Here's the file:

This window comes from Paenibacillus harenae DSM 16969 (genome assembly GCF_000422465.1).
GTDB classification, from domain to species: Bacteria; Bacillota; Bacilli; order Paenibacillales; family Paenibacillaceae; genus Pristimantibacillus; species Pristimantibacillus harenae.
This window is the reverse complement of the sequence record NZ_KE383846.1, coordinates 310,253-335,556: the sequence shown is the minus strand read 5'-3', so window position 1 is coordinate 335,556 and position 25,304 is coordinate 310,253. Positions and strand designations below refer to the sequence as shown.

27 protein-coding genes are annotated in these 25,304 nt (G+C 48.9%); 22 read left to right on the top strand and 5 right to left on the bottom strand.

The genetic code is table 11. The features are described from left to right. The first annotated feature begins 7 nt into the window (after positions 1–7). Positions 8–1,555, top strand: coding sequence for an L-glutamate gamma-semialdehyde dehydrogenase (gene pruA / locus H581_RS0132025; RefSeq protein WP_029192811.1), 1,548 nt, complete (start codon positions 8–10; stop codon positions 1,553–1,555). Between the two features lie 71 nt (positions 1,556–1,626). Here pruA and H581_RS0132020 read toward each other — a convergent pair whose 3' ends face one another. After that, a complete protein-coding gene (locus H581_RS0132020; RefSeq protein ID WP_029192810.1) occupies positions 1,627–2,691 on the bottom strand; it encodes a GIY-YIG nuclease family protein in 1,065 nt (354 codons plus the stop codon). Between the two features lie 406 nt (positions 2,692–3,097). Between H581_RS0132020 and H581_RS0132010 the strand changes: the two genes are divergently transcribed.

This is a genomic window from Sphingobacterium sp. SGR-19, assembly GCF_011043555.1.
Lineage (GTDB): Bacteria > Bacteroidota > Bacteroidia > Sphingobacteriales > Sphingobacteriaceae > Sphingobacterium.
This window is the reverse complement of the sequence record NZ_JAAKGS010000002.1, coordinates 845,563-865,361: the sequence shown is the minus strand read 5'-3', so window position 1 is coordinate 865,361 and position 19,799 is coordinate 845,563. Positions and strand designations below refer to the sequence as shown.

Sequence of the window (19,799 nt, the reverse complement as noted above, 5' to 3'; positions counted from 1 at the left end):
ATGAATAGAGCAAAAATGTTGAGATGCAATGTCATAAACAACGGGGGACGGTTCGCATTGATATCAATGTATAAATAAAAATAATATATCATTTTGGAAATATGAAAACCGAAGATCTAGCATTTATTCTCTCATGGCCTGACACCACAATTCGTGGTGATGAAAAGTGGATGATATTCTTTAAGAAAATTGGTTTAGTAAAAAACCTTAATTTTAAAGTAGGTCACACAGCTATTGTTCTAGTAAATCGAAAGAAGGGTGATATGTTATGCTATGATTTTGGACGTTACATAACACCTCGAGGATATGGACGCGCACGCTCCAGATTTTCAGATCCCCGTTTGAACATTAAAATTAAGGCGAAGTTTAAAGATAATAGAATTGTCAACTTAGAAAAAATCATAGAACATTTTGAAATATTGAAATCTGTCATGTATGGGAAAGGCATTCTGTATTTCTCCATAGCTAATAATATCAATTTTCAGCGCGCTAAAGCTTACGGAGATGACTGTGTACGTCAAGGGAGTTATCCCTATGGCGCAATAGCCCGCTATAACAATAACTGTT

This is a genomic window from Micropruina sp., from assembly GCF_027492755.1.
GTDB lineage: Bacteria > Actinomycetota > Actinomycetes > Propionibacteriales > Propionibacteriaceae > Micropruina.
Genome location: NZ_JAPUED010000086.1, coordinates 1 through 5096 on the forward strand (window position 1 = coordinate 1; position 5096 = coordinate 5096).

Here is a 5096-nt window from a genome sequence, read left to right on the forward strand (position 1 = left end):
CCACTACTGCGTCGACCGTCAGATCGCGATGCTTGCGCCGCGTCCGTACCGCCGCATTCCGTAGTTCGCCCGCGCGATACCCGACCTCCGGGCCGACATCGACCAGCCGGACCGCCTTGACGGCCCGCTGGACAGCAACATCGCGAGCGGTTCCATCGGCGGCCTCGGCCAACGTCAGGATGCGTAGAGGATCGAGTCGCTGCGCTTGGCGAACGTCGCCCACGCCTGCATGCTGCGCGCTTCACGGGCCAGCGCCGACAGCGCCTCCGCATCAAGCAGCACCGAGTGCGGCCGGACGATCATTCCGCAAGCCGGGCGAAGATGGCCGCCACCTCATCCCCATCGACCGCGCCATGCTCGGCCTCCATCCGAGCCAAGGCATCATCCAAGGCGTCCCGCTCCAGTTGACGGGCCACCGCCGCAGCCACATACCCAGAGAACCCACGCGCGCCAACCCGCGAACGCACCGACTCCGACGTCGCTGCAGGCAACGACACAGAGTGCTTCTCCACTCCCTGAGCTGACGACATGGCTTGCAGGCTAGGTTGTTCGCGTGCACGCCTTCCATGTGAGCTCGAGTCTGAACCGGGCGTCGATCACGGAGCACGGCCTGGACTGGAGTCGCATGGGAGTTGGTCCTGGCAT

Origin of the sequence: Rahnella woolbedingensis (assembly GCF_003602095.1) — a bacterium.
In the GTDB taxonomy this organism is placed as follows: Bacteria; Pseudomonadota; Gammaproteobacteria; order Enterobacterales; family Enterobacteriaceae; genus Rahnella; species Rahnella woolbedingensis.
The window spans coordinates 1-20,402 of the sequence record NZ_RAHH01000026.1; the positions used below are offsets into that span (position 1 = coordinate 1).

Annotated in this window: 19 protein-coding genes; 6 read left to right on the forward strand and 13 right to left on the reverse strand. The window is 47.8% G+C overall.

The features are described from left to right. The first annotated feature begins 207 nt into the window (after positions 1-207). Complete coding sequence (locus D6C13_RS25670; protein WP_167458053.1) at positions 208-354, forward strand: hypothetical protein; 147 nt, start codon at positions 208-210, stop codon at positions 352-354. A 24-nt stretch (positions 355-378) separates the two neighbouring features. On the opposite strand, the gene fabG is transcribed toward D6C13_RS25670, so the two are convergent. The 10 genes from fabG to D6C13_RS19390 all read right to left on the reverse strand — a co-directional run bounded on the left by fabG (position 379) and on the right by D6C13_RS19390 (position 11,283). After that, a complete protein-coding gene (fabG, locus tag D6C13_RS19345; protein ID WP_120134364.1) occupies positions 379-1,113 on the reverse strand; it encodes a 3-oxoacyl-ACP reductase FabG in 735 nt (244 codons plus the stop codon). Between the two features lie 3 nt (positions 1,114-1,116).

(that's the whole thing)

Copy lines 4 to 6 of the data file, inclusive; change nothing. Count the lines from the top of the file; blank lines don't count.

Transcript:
27 protein-coding genes are annotated in these 25,304 nt (G+C 48.9%); 22 read left to right on the top strand and 5 right to left on the bottom strand.

The genetic code is table 11. The features are described from left to right. The first annotated feature begins 7 nt into the window (after positions 1–7). Positions 8–1,555, top strand: coding sequence for an L-glutamate gamma-semialdehyde dehydrogenase (gene pruA / locus H581_RS0132025; RefSeq protein WP_029192811.1), 1,548 nt, complete (start codon positions 8–10; stop codon positions 1,553–1,555). Between the two features lie 71 nt (positions 1,556–1,626). Here pruA and H581_RS0132020 read toward each other — a convergent pair whose 3' ends face one another. After that, a complete protein-coding gene (locus H581_RS0132020; RefSeq protein ID WP_029192810.1) occupies positions 1,627–2,691 on the bottom strand; it encodes a GIY-YIG nuclease family protein in 1,065 nt (354 codons plus the stop codon). Between the two features lie 406 nt (positions 2,692–3,097). Between H581_RS0132020 and H581_RS0132010 the strand changes: the two genes are divergently transcribed.

This is a genomic window from Sphingobacterium sp. SGR-19, assembly GCF_011043555.1.